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Mathias Rummel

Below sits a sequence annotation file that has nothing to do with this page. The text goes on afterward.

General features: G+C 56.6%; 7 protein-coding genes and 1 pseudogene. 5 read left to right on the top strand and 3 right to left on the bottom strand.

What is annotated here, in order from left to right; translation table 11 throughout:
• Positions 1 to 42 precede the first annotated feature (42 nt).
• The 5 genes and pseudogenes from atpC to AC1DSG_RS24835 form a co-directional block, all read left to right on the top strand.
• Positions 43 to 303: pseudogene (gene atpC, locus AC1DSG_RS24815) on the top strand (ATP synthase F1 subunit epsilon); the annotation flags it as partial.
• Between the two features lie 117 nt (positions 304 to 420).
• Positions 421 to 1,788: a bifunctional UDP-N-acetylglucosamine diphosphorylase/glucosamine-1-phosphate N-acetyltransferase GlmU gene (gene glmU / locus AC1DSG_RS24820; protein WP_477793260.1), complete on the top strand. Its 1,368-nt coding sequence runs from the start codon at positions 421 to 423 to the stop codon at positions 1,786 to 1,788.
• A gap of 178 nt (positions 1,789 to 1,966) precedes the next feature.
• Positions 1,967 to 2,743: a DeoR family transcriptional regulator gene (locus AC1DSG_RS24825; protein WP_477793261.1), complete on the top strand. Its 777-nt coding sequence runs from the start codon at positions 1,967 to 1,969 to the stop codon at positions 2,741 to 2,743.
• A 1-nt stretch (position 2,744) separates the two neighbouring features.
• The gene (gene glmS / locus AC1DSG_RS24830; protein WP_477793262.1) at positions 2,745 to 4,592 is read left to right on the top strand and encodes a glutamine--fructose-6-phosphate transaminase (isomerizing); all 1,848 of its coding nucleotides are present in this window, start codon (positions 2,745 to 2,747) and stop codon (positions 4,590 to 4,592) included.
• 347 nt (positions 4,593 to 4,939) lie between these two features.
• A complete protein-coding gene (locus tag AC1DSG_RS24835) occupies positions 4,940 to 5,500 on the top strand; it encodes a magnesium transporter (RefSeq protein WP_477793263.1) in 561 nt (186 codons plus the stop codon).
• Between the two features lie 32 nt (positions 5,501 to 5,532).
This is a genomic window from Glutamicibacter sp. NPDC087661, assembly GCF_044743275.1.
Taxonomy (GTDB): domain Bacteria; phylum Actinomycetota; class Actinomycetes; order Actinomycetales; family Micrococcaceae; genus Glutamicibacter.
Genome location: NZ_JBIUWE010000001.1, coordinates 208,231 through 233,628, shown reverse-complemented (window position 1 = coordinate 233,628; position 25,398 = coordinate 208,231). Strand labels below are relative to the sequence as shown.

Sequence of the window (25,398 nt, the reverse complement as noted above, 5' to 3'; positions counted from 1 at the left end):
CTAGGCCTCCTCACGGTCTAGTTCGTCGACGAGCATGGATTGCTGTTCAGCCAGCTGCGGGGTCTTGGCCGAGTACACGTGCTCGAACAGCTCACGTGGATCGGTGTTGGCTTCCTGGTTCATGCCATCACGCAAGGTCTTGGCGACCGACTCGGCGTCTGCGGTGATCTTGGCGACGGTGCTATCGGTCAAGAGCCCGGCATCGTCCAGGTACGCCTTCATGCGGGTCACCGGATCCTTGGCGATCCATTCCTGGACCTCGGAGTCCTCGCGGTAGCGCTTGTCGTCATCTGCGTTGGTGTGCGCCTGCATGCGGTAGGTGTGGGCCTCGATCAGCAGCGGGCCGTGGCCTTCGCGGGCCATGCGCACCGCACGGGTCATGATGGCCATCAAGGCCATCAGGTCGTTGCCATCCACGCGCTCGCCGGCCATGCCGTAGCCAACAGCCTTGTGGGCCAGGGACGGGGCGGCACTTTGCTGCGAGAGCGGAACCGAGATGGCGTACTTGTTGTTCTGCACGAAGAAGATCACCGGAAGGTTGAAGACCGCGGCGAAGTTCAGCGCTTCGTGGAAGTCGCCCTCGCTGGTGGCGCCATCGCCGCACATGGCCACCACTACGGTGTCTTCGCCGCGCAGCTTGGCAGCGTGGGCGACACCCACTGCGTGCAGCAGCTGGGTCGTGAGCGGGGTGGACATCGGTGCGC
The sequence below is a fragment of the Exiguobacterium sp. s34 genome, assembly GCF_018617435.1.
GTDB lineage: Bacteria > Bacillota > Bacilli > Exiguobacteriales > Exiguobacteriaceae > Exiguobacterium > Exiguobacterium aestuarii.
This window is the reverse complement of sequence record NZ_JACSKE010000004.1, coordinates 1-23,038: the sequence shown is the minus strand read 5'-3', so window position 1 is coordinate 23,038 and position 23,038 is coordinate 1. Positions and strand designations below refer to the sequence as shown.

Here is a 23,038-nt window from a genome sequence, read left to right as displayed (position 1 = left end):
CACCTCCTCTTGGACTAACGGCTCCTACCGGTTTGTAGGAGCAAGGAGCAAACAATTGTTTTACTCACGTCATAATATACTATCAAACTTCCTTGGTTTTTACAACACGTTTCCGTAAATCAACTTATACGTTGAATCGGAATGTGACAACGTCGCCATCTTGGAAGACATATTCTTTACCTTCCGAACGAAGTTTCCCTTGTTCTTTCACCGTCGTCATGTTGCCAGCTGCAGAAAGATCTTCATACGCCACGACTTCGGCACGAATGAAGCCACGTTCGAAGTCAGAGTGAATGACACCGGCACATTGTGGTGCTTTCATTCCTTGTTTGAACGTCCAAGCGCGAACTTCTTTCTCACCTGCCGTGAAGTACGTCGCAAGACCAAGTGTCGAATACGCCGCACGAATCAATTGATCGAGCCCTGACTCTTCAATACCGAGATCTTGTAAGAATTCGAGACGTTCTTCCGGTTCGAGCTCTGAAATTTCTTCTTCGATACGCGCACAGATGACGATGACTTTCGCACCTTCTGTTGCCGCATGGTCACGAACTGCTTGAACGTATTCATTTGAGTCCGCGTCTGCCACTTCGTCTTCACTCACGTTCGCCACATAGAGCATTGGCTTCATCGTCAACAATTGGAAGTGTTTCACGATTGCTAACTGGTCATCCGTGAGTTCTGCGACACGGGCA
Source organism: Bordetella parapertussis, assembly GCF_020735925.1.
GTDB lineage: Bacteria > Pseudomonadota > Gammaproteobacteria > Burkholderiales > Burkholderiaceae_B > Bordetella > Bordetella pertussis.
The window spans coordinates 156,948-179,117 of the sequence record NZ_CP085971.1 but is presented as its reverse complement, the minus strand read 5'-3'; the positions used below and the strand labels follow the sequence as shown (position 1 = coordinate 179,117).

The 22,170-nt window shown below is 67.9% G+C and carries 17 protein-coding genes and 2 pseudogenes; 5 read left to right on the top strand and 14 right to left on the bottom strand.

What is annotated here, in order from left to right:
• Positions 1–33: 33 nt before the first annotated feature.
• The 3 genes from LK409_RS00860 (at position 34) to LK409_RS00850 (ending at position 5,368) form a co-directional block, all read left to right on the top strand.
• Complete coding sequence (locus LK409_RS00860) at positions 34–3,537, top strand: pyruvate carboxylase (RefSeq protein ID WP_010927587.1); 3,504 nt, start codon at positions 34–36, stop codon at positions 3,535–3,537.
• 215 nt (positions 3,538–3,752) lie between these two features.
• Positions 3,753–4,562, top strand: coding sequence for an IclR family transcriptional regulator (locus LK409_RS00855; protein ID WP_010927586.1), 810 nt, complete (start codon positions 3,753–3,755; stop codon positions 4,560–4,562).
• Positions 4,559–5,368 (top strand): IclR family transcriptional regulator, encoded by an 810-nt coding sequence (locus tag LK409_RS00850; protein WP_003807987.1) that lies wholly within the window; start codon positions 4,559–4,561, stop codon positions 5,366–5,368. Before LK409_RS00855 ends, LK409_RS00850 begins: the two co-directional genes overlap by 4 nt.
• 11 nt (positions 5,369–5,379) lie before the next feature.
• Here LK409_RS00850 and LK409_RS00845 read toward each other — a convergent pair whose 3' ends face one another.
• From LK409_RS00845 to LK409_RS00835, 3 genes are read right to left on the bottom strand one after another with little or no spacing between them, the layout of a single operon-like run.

Non-Hodgkin's lymphoma (NHL) represents a diverse group of hematologic malignancies originating in B or T lymphocytes. Approximately 85% of NHLs are of B-cell origin, with the remainder mostly of T-cell origin. The most common NHL types are diffuse large B-cell lymphoma (31%) and follicular lymphoma (22%). More than 65,000 new cases of NHL develop each year, and approximately 20,000 people with NHL died of the disease 2009. NHL is the seventh most common cancer in the United States, contributes to approximately 4% to 5% of all cancer cases in the United States, and causes approximately 3% of all cancer-related deaths. Currently, nearly 500,000 people are living with the disease or are in remission. Several new and encouraging advances have been made in the treatment of indolent NHL. Although the watch and wait approach still has a role, combined immunochemotherapy remains the standard of care for both first-line and relapsed/refractory disease. As front-line treatment, bendamustine plus rituximab may become a new standard of care, especially for older patients. In contrast, rituximab in combination with chemotherapy followed by rituximab maintenance seems to be the optimal option in patients with relapsed disease.